Happy #AdaLovelace Day everyone! Today we celebrate the inspirational women in science, technology, maths and engineering, in the hope that by shining a light on such people and increasing their visibility, they can inspire future generation. 📐📱🙌❤️

#inspirationalwomen #wprojectloves #creativewomen #femalepioneers #womenintech #science #technology #AdaLovelaceDay

Back in August, we announced that LEGO was launching a set featuring female scientists that include a paleontologist, astronomer, and a chemist. Much to the excitement and adoration of many young girls, the anticipated collection was sold out in one day. Now these awesome female scientists are rockin’ with their own Twitter account! Click here to see what these inspiring academics have been up to. 

German-American political theorist Hannah Arendt on Memory, the Elasticity of Time, and what Free Will really means

What was considered then a bona fide boys’ club, Hannah Arendt made history by being the first woman ever to speak at the prestigious Gifford Lectures in 1973. Her exquisite lecture was later expanded and published as The Life of the Mind.

The volume is divided into two parts: the first, titled Thinking, explores the crucial difference between truth and meaning; the second, Willing, is an investigation of “the nature of the willing capability and its function in the life of the mind” — in other words, that eternal question of what it means to have free will in a universe of fixed laws


The Little Known Heroine of Thanksgiving

via a mighty girl:

Did you know that the celebration of Thanksgiving is largely due to the efforts of one very persistent woman who dreamed of creating a national holiday that would bring Americans together on a unifying day of thanks?

The little known heroine of Thanksgiving, writer Sarah Hale, who was incidentally also the author of the famous children’s poem, “Mary Had a Little Lamb,” was born in 1788. For forty years, Hale served as the editor of Godey’s Lady’s Book, the most widely circulated US magazine in the pre-Civil War period. This role made Hale incredibly influential in everything from women’s fashion to literature to architecture; however, the personal mission that drove her for 36 years was to make Thanksgiving a national holiday.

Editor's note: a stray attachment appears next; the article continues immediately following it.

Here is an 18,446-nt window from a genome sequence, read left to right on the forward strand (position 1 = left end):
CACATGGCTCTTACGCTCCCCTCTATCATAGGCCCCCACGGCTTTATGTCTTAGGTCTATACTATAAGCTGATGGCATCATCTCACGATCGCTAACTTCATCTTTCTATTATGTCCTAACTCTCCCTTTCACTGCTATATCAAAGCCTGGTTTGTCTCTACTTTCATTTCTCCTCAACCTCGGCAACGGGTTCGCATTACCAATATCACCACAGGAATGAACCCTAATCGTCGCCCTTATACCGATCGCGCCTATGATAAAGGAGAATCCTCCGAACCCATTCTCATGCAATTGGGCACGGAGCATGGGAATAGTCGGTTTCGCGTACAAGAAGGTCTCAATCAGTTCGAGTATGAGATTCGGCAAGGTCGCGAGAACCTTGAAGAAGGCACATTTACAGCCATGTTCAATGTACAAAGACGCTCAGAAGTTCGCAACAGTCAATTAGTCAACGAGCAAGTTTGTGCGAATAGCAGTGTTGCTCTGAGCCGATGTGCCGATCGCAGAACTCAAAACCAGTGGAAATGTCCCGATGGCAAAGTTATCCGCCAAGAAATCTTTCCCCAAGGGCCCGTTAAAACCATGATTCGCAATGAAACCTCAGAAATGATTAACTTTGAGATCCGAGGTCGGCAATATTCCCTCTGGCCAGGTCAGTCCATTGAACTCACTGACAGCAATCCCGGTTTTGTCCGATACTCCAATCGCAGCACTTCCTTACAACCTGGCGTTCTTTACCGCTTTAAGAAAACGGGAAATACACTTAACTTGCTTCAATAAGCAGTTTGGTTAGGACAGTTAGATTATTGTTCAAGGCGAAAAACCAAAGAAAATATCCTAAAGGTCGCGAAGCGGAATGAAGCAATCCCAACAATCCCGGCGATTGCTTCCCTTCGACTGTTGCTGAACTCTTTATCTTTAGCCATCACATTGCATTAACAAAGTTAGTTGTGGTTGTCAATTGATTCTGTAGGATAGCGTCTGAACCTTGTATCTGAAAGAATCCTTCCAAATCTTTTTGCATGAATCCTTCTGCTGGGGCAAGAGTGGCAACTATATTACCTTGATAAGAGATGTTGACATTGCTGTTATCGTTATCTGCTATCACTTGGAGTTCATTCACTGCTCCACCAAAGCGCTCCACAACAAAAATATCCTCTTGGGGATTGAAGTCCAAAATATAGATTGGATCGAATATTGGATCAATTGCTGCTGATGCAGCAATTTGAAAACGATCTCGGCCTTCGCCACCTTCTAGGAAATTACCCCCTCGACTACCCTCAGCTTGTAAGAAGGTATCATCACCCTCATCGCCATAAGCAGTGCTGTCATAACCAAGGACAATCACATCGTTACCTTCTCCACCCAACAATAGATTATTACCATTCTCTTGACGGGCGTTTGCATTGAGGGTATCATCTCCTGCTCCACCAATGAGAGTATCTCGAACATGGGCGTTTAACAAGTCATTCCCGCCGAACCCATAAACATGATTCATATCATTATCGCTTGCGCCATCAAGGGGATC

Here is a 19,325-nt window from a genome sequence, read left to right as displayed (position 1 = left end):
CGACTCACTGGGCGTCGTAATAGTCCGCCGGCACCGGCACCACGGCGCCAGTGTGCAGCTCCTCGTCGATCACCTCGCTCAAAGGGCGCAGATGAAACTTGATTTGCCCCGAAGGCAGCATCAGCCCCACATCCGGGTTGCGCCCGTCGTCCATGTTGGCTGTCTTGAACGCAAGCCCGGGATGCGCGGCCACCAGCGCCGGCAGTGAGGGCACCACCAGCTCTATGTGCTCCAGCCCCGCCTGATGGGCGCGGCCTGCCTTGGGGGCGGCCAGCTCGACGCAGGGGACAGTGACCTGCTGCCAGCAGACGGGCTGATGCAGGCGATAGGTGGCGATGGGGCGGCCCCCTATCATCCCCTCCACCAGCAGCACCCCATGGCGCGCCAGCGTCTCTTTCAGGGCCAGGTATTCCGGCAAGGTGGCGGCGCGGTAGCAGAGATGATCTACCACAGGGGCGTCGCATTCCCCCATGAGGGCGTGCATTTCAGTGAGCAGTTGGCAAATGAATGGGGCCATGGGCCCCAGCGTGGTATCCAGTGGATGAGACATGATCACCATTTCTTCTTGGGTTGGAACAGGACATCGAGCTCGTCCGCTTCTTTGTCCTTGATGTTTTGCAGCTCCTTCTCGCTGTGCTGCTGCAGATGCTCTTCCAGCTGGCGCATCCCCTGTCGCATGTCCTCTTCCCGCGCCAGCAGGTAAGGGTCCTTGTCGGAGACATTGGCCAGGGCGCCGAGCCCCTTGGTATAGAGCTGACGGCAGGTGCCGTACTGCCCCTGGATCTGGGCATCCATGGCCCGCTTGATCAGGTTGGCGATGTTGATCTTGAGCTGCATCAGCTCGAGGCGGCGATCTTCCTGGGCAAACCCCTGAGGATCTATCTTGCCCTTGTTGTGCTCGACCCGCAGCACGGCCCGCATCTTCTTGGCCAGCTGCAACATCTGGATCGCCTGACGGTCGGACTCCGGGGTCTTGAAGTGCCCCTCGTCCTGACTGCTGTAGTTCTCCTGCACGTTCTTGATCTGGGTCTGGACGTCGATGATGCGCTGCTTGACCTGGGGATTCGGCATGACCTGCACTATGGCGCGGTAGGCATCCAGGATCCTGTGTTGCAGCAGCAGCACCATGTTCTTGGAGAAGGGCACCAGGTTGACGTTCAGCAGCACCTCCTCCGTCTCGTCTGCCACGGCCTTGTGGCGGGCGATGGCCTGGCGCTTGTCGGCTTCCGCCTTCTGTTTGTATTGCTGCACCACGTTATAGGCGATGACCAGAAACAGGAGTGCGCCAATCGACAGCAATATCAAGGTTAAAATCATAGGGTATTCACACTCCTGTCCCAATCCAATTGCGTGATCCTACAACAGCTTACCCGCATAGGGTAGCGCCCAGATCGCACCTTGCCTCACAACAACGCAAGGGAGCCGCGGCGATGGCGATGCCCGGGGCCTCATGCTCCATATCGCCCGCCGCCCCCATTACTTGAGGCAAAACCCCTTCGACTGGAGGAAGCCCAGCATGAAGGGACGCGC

Hale believed that the US had too few national holidays that brought people across the country together. At the time, Thanksgiving was celebrated in certain states primarily in the North and was observed on different days in different locations. Hale sought to create a single holiday that would help unify the nation around a single day of gratitude for one’s blessings.

During her years of advocacy, Hale wrote countless editorials in support of the holiday and lobbied governors, businesspeople and others to support her cause. Beginning in 1849, she also made an annual tradition of writing to the president about the holiday – one of her letters to President Lincoln is pictured here. Finally, in 1863, Lincoln, who saw the benefit of such a unifying holiday during the stress of the U.S. Civil War, supported legislation to establish the new national holiday. With Lincoln’s proclamation declaring a national day of Thanksgiving on October 3, 1863, Hale’s 36-year quest for Thanksgiving was finally a success.

For two wonderful children’s books about Hale, both for ages 4 to 8, we recommend: Thank You, Sarah: The Woman Who Saved Thanksgiving and Sarah Gives Thanks.

Hope you all had a happy & meaningful thanksgiving!

Mercury 13 & the First Female Astronaut Trainees


“The men go off and fight the wars and fly the airplanes and come back and help design and build and test them. The fact that women are not in this field is a fact of our social order.”

- John Glenn of Mercury 7, testifying before a House subcommittee in 1962

“The women underwent the identical tests that the male candidates had undergone. In the end, 68% of the women passed with ‘no medical reservations’ compared to 56% of the men. The 13 females who passed were known as the Mercury 13. They were Bernice ‘Bea’ Steadman, Janey Hart, Geraldine ‘Jerri’ Sloan Truhill, Rhea Allison Woltman, Sarah Lee Gorelick Ratley, Jan Dietrich, Marion Dietrich, Myrtle Cagle, Irene Leverton, Gene Nora Jessen, Jean Hixson, Wally Funk and Geraldyn ‘Jerrie’ Cobb…

Cobb had tested in the top 2% of all tested candidates, male and female.”

Read more:

The Lovelace Woman in Space Program (1960-1962)

The First Lady Astronaut Trainees / Mercury 13

Two Decades After Genocide, Rwanda’s Women Have Made the Nation Thrive

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Rwanda has the highest percentage of women appointed to government in the world. Women account for 64 percent of its parliament. (In comparison, America ranks 83rd with 18 percent.) After genocide decimated Rwanda two decades ago, the country’s women spearheaded the efforts to rebuild and heal. Click here to read more about the admirable women of Rwanda and learn how they are restoring their nation with resilience.